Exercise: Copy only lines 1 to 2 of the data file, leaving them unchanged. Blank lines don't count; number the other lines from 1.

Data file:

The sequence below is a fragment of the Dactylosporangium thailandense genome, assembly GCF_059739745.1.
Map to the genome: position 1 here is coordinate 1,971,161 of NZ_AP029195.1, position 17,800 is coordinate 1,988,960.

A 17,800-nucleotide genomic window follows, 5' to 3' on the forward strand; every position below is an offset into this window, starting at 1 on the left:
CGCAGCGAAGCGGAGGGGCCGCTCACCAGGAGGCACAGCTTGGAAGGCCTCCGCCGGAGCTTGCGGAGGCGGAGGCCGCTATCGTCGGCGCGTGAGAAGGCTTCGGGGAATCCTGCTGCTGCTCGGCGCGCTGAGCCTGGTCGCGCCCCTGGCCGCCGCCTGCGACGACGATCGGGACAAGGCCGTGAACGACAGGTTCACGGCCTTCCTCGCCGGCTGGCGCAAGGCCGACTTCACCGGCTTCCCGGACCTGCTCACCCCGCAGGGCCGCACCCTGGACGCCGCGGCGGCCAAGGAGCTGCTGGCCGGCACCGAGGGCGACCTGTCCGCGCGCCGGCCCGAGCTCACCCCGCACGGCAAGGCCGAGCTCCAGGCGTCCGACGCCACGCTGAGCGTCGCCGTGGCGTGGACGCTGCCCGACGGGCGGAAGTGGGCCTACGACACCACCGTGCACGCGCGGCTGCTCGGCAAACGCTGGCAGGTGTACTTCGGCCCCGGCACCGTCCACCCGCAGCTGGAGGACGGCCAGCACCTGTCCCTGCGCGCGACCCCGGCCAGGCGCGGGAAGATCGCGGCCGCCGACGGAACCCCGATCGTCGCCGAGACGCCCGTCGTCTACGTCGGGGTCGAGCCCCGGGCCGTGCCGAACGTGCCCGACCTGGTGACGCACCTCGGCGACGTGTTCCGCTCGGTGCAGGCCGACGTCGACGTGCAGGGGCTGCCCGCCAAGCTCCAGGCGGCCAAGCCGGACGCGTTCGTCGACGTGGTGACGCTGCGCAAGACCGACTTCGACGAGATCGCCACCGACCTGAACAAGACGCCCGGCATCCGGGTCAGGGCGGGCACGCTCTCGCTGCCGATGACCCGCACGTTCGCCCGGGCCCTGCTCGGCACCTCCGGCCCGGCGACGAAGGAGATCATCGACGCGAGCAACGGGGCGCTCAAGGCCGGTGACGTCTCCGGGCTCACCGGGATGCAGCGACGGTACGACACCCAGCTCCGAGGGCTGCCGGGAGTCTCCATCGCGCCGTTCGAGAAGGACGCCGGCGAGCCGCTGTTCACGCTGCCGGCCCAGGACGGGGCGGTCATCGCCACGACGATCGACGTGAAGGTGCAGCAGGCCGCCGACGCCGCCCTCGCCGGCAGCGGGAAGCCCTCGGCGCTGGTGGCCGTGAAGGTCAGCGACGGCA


The sequence below is a fragment of the Dactylosporangium thailandense genome, assembly GCF_059739745.1.
Map to the genome: position 1 here is coordinate 1,971,161 of NZ_AP029195.1, position 17,800 is coordinate 1,988,960.